Apparently the zumba class room was likewise out of order as the zumba class was also setting up in the gym, separated from the yoga class by a vast curtain that ran, floor to ceiling, down the middle of the gym. So we had our half and the zumbas had theirs.
Now, for the uninitiated, zumba, as far as I can tell from the snippets of classes I've peeked in on while hanging around the Y, is an aerobics workout to music with a fast and conspicuous beat. The morning zumba classes at the Y are always pretty crowded with of a mix of young working-at-home moms and golden-ish gals like myself, shaking it up, down, and all around, probably burning calories to beat the band.
We of the yoga persuasion, on the other hand, prefer to slowly expend what calories we may to the softer rhythms of Indian chanting and sitar music.
But it's all good. Except, as it turned out, when we have to share space.
No sooner had we rolled out our yoga mats and started our first asana, sitting cross-legged on the floor, eyes closed, arms resting on our knees, our hands forming little mudras circles, when our soft, peaceful mood music was blasted away by the loud booming of the zumbas' rap music.
I think it wasn't so much that their music, loud as it was, was ear-shattering - I'd say it was a good one or two decibels short of painful - as that the vast acoustics of the gym caused the sound to expand, amplify, and reverberate off the floor, walls and ceiling, engulfing the whole place in a roiling sea of rap music. Which I guess is how the zumbas like it.
Me, I felt like my ears, eyes, nose, and teeth were filled with noise. I couldn't hear our yoga teacher's instructions and I certainly couldn't think.
And then it hit me: Hey, I can't think ... which means I'm finally doing what I'm supposed to be doing in yoga class: not thinking!
Yoga is meant to be a meditative experience, in which lies a good part of its benefit...provided one can shift one's mind into a meditative state, which I never can. No matter how I try I can never flip the "off" switch in my brain, not even during yoga class, at the beginning of which our teacher tells us to put our minds for the next hour between the last thought and the next thought. Those of my yoga classmates who can achieve the state of non-thinking say they come out of it feeling refreshed, as if they've gone on vacation for an hour.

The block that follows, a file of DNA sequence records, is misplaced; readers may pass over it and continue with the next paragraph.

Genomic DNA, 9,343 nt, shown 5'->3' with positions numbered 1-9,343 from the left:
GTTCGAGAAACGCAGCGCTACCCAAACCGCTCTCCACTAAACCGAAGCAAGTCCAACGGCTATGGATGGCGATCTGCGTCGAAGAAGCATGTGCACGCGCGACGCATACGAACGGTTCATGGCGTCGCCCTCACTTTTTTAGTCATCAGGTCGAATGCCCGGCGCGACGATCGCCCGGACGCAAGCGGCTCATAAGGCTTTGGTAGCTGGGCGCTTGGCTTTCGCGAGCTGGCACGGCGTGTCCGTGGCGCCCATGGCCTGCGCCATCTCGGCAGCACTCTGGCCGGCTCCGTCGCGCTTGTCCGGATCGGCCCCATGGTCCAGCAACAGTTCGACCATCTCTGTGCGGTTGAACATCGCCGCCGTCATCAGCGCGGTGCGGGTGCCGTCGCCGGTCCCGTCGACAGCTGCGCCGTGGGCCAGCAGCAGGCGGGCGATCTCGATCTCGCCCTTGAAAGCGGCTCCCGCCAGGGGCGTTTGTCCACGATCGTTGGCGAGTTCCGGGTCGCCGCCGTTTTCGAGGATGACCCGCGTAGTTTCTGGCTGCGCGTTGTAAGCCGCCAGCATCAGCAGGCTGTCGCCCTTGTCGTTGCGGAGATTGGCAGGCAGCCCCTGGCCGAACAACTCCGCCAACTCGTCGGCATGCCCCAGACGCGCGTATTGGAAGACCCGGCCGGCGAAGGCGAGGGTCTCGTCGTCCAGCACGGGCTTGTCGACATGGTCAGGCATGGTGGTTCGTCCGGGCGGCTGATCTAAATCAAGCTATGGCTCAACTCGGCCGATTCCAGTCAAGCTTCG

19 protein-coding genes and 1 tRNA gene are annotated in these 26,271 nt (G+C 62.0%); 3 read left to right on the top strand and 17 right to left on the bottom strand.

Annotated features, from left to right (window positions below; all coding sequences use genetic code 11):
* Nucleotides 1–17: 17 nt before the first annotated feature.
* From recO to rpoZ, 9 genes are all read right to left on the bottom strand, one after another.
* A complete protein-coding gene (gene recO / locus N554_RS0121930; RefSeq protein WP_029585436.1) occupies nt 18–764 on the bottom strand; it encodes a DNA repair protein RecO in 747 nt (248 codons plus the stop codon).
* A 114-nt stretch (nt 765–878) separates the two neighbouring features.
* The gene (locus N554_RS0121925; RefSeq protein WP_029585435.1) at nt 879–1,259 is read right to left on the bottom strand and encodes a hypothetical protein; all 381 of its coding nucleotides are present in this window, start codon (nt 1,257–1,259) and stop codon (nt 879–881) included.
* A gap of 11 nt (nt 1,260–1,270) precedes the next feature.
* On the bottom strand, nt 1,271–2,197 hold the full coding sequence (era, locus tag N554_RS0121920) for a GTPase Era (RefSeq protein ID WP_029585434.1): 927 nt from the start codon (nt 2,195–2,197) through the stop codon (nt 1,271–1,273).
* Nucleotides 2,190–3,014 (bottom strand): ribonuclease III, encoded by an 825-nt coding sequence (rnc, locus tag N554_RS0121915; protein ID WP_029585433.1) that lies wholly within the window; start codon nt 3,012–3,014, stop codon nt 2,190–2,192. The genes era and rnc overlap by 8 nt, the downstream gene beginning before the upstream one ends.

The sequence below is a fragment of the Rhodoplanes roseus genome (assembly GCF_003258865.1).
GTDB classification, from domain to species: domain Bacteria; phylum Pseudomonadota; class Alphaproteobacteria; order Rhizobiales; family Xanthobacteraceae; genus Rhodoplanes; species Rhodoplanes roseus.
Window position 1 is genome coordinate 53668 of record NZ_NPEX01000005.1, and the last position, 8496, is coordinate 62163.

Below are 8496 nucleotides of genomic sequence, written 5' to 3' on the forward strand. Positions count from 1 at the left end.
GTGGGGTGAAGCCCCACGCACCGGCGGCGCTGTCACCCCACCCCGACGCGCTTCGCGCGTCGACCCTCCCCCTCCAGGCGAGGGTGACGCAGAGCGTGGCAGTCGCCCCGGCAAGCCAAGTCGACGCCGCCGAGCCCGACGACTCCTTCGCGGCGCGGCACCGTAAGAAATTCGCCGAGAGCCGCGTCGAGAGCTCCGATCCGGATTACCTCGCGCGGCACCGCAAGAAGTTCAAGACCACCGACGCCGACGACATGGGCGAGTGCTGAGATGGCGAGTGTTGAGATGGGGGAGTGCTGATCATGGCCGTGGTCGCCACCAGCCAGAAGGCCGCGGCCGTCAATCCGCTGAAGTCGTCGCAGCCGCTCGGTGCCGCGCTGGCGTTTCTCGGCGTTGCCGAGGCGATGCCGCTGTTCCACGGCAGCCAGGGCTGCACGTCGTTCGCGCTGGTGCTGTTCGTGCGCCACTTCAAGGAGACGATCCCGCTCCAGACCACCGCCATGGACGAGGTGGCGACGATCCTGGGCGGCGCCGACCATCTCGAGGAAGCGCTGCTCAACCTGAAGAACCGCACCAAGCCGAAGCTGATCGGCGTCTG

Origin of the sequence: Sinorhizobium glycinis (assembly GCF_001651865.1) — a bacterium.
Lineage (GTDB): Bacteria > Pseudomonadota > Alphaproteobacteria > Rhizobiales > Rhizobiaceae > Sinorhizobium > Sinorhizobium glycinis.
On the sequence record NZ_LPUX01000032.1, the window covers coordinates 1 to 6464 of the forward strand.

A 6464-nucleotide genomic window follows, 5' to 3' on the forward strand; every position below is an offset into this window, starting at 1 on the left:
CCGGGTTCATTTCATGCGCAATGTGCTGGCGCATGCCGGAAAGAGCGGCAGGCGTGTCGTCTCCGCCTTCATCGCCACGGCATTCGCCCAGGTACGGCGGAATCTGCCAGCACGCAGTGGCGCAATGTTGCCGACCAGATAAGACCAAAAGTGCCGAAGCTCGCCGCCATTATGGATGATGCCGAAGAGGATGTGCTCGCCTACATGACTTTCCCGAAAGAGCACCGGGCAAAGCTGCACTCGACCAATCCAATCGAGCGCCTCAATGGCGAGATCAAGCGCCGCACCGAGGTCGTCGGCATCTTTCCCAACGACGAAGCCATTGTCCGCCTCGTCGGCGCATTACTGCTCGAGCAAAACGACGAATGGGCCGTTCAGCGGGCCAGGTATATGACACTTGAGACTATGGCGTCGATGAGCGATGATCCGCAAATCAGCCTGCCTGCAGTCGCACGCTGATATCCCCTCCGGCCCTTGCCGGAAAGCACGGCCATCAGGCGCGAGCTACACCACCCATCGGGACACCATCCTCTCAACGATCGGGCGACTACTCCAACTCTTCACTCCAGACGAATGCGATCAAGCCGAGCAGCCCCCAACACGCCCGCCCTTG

And now here I was, finally not thinking, not able to think, all my thoughts blown away by the zumbas' rap music.
And yet my mind, though thought-free, was not empty. My brain-space was now being occupied by the image of a rapper, complete with sunglasses, diamond earrings, gold teeth and jewelry, a backwards baseball cap, low-slung gym shorts, hit-top sneakers and a turned-around baseball cap.
While the zumbas' music blaired I took visual cues from our teacher and flowed through my sun salutations, chatarungas, warrior poses and down-dogs, blissfully thought-free, the rapper in my mind singing and moving to the music and making those hand gestures, you know, with the two middle fingers bent.
Then a song came on with a solid boom, boom, boom beat, and the rapper was now marching through my brain spaces banging on a big bass drum.
When a samba song came on with a fast boom-chaka, boom-chaka rhythm my rapper started dancing a samba and his rapper-dude clothes transformed into a frillly-sleeved, bell-bottomed satin samba-dancer's outfit, complete with a Carmen Miranda turban piled high with grapes and bananas.
About halfway through the class our mild-mannered, gentle-natured ex-football-player yoga teacher left our class and entered the zumba class. A moment later the volume of their music dropped so drastically that we in the yoga class were once more enveloped in our soothing Indian music.
My mental rapper disappeared and I started thinking again.
But about five minutes later the zumbas must have decided to stand their ground, as the volume once more soared and the strains of "Zoot Suit Rocker" blasted to the stratosphere.
And here was my rapper again, now dressed in a checkered zoot suit with a fedora hat, gold watch and two-toned shoes and jitterbugging the thoughts out of my brain.
And so it went for the rest of my thought-free yoga-zumba class.
Now, this whole experience for me begs a question which I'd like to pose to my sister Romaine who is pursuing a degree in counseling:
Is there such a thing as noise therapy?